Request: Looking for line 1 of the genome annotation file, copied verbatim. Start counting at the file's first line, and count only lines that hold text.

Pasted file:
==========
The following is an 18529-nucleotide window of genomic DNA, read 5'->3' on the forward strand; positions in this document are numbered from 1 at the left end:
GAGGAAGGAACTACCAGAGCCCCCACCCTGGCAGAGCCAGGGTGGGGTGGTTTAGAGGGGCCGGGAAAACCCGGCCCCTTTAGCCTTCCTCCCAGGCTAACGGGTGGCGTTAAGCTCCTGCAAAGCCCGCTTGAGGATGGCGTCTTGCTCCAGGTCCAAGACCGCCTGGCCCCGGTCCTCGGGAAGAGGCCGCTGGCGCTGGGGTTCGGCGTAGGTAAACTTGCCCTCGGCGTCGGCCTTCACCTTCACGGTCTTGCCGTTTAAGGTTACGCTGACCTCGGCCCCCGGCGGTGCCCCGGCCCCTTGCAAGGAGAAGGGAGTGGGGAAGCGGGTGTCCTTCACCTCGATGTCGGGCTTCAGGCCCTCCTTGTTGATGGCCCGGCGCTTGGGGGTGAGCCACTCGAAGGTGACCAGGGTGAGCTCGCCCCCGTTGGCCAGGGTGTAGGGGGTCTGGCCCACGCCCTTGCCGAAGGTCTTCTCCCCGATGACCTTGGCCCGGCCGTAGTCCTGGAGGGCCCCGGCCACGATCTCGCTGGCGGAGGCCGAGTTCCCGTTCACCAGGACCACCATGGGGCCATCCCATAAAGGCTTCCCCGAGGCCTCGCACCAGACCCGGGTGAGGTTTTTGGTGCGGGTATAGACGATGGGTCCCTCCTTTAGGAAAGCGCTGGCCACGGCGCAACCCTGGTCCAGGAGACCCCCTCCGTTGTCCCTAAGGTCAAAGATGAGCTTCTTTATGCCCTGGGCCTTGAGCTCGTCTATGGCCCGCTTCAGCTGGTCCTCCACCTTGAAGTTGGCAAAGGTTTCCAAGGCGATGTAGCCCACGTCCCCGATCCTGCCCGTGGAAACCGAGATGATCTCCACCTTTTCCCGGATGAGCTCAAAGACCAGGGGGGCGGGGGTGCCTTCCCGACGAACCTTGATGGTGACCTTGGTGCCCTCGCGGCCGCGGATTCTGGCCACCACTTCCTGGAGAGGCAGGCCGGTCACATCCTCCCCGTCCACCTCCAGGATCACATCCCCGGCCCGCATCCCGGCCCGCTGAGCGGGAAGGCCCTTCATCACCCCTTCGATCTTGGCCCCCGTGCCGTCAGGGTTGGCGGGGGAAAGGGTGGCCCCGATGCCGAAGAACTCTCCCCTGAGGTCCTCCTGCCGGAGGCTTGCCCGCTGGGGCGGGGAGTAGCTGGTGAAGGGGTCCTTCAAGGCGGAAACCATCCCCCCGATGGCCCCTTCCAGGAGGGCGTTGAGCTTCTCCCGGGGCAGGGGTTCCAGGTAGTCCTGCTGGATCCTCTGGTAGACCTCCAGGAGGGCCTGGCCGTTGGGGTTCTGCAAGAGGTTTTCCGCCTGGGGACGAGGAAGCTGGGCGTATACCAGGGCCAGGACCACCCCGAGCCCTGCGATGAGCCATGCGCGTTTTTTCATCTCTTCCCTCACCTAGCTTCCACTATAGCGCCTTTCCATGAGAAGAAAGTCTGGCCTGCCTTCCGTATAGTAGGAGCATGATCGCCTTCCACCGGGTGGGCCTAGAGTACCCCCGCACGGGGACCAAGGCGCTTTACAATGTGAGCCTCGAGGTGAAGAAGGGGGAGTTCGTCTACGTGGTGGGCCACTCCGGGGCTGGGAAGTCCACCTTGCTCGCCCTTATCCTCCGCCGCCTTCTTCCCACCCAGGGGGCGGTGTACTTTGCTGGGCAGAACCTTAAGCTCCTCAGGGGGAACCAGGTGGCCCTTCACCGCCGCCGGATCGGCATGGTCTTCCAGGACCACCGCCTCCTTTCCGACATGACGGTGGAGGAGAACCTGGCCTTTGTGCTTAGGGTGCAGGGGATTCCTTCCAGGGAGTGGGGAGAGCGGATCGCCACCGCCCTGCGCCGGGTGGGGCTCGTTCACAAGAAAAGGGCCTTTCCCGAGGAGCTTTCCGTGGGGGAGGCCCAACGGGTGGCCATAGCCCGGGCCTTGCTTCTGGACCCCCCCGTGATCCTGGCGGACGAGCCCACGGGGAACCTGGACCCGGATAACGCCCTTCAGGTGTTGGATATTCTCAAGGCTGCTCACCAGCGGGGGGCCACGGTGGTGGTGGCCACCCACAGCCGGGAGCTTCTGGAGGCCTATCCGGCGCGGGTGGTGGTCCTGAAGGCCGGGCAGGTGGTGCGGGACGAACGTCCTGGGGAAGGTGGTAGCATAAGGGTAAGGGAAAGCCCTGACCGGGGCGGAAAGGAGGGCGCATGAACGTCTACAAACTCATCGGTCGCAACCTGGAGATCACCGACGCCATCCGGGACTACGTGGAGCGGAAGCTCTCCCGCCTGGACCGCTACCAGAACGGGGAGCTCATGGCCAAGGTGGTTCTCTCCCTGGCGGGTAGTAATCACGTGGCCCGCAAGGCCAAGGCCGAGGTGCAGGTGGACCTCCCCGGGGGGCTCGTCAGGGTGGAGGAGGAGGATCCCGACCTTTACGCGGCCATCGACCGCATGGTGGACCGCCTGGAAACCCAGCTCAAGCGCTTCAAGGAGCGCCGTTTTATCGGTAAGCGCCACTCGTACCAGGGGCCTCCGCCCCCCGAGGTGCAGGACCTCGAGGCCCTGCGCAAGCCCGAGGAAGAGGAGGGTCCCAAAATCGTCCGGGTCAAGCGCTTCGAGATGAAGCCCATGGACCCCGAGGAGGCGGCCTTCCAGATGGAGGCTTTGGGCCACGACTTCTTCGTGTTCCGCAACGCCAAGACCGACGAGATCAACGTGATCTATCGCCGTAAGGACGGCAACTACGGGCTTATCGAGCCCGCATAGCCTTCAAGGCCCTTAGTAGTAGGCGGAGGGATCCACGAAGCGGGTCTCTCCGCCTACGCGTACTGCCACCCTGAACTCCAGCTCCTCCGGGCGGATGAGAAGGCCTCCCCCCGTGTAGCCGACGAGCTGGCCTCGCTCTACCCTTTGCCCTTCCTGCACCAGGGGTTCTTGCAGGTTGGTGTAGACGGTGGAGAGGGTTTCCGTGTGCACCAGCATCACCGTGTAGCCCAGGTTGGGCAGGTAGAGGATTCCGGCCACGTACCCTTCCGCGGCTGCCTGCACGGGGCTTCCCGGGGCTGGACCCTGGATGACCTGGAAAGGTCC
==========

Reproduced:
The following is an 18529-nucleotide window of genomic DNA, read 5'->3' on the forward strand; positions in this document are numbered from 1 at the left end: